- “I hate sunshine. I hate horrible, wholesome sunshine! I hate it, I hate it! I HATE IT!”
- ―Madam Mim to Merlin
Mim's past is mostly unknown. At some unknown point, she managed to harness her magical powers, which she likely used for negative means, and has become quite convinced of her power. She chose to use this magic for evil purposes. It is also inclined that she already knew Merlin, and they were not on friendly terms.
Madam Mim appears in the original version of the novel, but not in the revised version featured in The Once and Future King which is more commonly known. (In Italy, she is known as Maga Magò.) This character was the basis for the film character. Mim was animated by two of Disney's legendary Nine Old Men, Milt Kahl (who also designed the character, refining storyboard sketches from Bill Peet), and Frank Thomas. Kahl animated her initial interaction with Arthur, while Thomas oversaw her famous "Wizards' Duel" with Merlin.
- “He must see some good in you, and in my book, that's bad!”
- ―Mim learns which side Arthur is on
Madam Mim is a witch whose powers quite possibly rival those of Merlin himself. Overconfidence nevertheless proves her biggest flaw. An old rival of Merlin, she holds him in disregard. Mim is presented as a conceited spell-caster boisterously impressed with her own power, who also uses magic sadistically. She is also a highly morbid character with an abhorrence for all things wholesome, especially sunshine.
Madam Mim is also dishonest and unscrupulous. Movie viewers observe this when she broke her own rules during her duel with Merlin; she even used a so-called loophole when she took on the form of a dragon. Mim clearly doesn't care in the least about rules, so she probably made them up solely for the sake of limiting Merlin (as the latter's honorable character would not allow him to break rules).
Powers and Abilities
While Madam Mim claims to surpass Merlin in power, she is factually no more than a pretentious, garden-variety hex . She is initially shown withering flowers and performing other minor tricks. The main ability she displays, however, is her shape-shifting skill : During her introduction scene, Mim gives herself a sow's face before changing into a seductive beauty, then takes the form of a cat. Her "Wizards' Duel" with Merlin further highlights her penchant for shape-shifting. On this occasion, she turns into a crocodile, then a fox, a hen, an elephant, a tiger, a rattlesnake, and a rhinoceros (all of which were colored pink). She ends her little performance with the transformation into a menacing, grotesque purple dragon.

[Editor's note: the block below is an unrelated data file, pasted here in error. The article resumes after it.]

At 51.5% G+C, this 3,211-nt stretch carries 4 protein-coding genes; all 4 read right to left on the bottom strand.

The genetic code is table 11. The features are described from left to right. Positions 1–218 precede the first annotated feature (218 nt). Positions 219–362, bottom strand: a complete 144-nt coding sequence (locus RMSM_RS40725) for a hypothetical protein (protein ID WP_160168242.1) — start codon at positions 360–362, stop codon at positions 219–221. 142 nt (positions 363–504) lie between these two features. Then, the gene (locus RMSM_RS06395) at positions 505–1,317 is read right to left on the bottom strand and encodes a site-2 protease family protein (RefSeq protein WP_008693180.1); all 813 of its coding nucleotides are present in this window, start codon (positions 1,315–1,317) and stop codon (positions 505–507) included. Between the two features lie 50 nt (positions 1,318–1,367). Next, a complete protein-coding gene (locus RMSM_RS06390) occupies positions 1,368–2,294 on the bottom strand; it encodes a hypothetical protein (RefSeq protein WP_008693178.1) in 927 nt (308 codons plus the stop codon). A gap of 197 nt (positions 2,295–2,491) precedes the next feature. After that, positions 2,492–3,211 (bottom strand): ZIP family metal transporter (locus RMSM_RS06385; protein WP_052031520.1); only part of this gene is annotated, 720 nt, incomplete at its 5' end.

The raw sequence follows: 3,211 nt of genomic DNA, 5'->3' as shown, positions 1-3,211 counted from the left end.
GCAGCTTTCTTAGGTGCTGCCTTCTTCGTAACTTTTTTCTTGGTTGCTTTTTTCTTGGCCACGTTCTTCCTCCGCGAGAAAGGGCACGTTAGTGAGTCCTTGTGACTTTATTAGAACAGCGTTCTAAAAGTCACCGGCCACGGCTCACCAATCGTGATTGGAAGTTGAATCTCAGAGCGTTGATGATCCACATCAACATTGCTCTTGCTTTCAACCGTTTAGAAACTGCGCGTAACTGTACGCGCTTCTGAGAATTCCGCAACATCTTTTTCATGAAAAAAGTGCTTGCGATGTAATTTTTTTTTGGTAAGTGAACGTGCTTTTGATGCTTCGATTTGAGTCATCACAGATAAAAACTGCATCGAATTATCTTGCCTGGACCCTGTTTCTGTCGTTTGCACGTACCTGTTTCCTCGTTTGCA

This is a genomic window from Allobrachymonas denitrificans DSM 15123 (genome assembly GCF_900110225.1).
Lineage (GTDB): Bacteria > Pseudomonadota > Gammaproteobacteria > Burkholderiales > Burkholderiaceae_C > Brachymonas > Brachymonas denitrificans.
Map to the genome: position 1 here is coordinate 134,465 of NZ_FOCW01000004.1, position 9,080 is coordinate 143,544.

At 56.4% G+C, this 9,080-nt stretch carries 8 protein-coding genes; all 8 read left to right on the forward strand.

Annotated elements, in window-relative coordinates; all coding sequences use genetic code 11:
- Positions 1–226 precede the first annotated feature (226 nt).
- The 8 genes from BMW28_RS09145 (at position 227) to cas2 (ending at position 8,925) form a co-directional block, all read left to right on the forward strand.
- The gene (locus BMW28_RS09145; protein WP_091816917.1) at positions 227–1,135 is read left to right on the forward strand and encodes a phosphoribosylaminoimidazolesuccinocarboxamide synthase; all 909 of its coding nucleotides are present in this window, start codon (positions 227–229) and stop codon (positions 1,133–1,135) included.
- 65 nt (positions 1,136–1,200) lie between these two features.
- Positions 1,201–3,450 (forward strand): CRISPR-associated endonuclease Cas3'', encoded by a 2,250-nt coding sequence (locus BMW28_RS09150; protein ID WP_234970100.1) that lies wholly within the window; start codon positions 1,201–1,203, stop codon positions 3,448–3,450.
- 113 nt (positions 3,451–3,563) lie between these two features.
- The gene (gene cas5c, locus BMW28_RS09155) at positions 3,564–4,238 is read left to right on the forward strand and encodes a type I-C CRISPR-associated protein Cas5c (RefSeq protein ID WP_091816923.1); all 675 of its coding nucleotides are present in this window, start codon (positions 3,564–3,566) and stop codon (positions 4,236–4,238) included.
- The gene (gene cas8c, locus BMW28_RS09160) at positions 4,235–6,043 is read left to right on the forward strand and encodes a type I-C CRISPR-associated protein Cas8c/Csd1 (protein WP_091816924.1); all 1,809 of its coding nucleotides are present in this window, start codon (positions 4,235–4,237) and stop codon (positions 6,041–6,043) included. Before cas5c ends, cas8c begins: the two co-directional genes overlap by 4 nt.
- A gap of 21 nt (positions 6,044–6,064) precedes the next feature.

After Merlin transforms Arthur into a bird, Arthur finds himself pursued by a hawk and subsequently flees into the woods. He unwittingly perches atop the abode of Madam Mim, ducking into her chimney as the hawk swoops once more at him in a predatory lunge. Arthur surprises Mim with his inadvertent arrival, which she notices when she hears him coughing out the soot. Upon learning that Artur had been transformed and is fanatically loyal to Merlin, Mim tries to convince Arthur that she is superior to Merlin, but Arthur remains unconvinced, citing Merlin's benevolence when using magic. This infuriates Mim, being that she sees all good things as bad ("Yes, and in my book, that's bad!"), so she decides to kill him . She transforms into a cat and captures Arthur, but Merlin appears in a whirlwind and prevents Mim from destroying Arthur by interrupting her. (Archimedes had just previously alerted Merlin regarding Arthur's whereabouts.) This results in a "Wizards' Duel" between her and Merlin for the young boy's life. Mim consistently cheats throughout the duel, breaking each of her self-set rules every time she shape-shifts. Mim initially has the upper hand (especially after transforming into a dragon), but Merlin outsmarts her by transforming into a germ and infecting her. She is last seen at home in her bed, recovering from the disease. Merlin advises her to get plenty of rest and sunshine, opening a hole in her roof as he speaks. Mim rants about how much she hates sunshine as Merlin and the other two depart.